For our purposes however, the most important example is the logic of fixed size bitvectors, which is a logical representation of two's complement arithmetic. To make things technically simpler (i.e. to hand-wave away the issue of many-sorted logic), let us consider just a set of 32-bit binary vectors (i.e. sequences of exactly 32 binary digits). Our language consists of function symbols representing arithmetic (add, sub, mul, neg, ...) and bitwise (and, or, xor, cpl, shl, ...) operations on such bitvectors, predicates and (remember, equality is present by default) and constants for each representable natural number, that is to . The interpretation of all these elements is the expected one, i.e. stands for , neg(12) evaluates to (in two's complement) and each operation has wrap-around overflow semantics.

satisfiability modulo theories

We will end today's discussion with the problem of satisfiablity within a first-order structure, also called satisfiability modulo theories (or SMT for short). However, we will restrict ourselves to formulae without quantifiers, as quantified satisfiability is relatively problematic (enough to be an active research area) and not really needed for our purposes. Recall then, that we can represent a quantifier-free first-order formula as a propositional formula over a set of first-order atomic formulae.
In general, SMT solvers build upon SAT solvers and extend them in a manner that is dependent on the structure we are working with. The easiest approach, often called eager SMT solving in the literature, is to abandon any first-order abstraction and translate each atomic first-order formula into a propositional formula. This approach is suitable for the bitvector logic, mainly due to the fact that we are working with finite objects.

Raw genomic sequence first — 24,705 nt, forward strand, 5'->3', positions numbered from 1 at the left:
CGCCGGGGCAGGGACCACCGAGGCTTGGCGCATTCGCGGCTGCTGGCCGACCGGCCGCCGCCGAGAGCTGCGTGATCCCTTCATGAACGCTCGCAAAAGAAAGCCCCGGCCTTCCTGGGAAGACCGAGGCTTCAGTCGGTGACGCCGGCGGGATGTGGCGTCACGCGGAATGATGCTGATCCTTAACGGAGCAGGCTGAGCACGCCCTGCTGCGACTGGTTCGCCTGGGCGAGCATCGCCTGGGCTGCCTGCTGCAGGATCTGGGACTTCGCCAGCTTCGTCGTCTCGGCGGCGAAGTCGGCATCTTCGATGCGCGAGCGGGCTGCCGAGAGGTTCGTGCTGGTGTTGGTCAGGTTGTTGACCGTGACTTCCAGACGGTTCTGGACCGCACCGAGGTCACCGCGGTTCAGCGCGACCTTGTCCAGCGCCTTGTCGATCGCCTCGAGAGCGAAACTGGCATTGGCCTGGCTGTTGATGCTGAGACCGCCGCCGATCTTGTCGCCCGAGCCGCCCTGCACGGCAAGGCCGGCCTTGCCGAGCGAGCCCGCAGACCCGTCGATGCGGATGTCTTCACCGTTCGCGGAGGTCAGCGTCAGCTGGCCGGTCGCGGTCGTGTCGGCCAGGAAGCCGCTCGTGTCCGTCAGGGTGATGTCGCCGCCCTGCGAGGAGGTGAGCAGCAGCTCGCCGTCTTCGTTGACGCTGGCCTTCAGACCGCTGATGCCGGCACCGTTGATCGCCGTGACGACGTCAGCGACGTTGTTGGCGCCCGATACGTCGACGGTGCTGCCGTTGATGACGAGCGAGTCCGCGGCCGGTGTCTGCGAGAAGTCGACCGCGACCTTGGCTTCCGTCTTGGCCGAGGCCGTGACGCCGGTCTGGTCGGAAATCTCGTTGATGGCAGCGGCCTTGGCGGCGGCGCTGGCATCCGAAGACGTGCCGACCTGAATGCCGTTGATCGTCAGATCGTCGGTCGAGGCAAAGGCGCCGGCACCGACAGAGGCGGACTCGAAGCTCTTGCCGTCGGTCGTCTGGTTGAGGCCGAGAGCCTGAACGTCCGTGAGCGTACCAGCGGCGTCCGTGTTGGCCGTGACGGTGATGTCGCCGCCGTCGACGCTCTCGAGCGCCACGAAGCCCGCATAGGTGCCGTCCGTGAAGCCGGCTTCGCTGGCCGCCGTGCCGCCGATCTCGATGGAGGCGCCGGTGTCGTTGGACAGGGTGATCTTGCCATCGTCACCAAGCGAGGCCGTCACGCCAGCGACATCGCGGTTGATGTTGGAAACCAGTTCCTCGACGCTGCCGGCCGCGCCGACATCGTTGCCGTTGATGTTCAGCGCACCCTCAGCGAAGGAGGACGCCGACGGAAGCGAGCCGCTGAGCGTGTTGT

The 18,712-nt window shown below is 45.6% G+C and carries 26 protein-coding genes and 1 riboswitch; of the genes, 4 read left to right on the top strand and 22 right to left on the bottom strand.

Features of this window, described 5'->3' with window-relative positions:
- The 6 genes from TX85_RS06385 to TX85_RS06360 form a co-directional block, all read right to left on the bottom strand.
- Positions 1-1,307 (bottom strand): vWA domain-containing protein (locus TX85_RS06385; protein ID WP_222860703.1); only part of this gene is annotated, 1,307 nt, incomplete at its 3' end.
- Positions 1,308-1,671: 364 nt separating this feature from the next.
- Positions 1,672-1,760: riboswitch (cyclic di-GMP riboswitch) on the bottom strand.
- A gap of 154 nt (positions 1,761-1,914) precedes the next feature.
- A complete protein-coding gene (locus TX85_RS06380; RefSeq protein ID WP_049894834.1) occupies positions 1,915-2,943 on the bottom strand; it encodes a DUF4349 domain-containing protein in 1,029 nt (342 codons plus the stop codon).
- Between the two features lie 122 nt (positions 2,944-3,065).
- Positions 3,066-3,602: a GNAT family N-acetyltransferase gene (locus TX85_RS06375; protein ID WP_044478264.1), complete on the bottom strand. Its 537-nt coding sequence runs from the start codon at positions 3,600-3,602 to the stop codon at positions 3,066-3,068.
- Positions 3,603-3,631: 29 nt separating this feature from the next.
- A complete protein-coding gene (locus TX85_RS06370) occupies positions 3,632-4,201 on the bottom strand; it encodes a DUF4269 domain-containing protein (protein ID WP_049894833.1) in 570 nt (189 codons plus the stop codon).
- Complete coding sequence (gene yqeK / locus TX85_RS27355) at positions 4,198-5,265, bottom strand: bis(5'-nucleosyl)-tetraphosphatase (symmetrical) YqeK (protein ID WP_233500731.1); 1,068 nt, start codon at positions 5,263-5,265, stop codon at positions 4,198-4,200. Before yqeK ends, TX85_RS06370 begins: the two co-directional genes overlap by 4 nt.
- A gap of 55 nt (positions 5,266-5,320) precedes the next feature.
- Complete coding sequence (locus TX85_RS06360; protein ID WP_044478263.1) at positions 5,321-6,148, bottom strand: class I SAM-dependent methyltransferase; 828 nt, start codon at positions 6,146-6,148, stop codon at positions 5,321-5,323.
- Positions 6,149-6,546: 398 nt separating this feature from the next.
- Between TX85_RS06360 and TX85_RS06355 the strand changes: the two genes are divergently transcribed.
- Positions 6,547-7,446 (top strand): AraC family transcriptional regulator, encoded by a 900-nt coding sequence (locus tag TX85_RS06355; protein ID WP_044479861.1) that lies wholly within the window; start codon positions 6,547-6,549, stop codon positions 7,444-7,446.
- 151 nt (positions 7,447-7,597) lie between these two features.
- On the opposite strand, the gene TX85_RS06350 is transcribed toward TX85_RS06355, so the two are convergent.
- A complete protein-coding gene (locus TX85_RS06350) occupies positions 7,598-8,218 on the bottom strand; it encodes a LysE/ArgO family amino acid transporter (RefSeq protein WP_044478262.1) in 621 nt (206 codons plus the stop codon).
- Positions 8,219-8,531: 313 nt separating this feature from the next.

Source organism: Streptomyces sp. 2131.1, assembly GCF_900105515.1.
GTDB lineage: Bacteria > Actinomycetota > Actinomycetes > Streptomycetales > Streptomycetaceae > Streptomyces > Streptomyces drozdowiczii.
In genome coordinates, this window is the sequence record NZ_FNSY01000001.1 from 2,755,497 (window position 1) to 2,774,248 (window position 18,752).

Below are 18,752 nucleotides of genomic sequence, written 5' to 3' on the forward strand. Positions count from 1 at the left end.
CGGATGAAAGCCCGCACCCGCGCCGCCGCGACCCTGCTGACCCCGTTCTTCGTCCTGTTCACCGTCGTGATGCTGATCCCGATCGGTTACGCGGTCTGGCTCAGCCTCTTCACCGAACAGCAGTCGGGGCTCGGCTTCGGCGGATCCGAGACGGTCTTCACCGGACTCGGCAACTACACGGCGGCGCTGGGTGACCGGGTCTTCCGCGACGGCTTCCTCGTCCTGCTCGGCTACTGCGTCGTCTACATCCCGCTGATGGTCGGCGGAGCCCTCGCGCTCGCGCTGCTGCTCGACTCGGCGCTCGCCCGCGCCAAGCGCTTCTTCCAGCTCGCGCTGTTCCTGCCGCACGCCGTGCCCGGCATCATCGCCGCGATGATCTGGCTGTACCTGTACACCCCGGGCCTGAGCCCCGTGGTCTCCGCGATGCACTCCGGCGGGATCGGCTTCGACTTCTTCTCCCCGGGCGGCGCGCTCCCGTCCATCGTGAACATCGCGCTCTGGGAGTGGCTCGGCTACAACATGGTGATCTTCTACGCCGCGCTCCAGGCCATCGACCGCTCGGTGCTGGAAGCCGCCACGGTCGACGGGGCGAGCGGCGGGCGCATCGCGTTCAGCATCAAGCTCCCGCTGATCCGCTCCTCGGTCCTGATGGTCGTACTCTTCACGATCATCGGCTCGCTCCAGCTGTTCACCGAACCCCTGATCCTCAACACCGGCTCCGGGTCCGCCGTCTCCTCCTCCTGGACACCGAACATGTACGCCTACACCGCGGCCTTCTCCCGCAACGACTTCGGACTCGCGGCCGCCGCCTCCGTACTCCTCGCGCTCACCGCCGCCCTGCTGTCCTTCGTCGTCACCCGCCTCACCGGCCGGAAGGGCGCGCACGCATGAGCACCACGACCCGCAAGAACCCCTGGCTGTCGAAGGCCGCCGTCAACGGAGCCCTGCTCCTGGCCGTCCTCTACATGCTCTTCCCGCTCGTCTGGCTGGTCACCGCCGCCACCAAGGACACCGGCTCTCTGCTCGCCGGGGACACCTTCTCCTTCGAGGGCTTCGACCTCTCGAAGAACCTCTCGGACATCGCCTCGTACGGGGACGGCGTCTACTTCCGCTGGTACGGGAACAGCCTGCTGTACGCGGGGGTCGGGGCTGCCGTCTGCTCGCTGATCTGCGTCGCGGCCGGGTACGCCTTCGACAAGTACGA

The idea is rather simple - we represent each individual bit of each bitvector by its own atomic proposition (or constant / ). This translation is straightforward for equality and bitwise operations. For example, bitwise z = and(x, y) can be simply translated to a conjunction of formulae (for every bit of the arguments). The construction is a bit more complicated for addition, where the common approach is to implement a chained binary adder circuit in predicate logic, which results in a propositional formula linear in size to the bit-width of the summands. Multiplication is much harder though, and the blowup in size can be quadratic (in a typical implementation, a single 64-bit multiplication adds 64² new variables and tens of thousands of clauses).
Unfortunately, not every logic can be solved in this manner, and even if it can be, the blowup of formula sizes is often intractable. This leads us to the so-called lazy approach to SMT solving, which employs, alongside a general SAT solver, a specialised T-solver that is able to solve conjunctions of atomic formulae over a specific structure.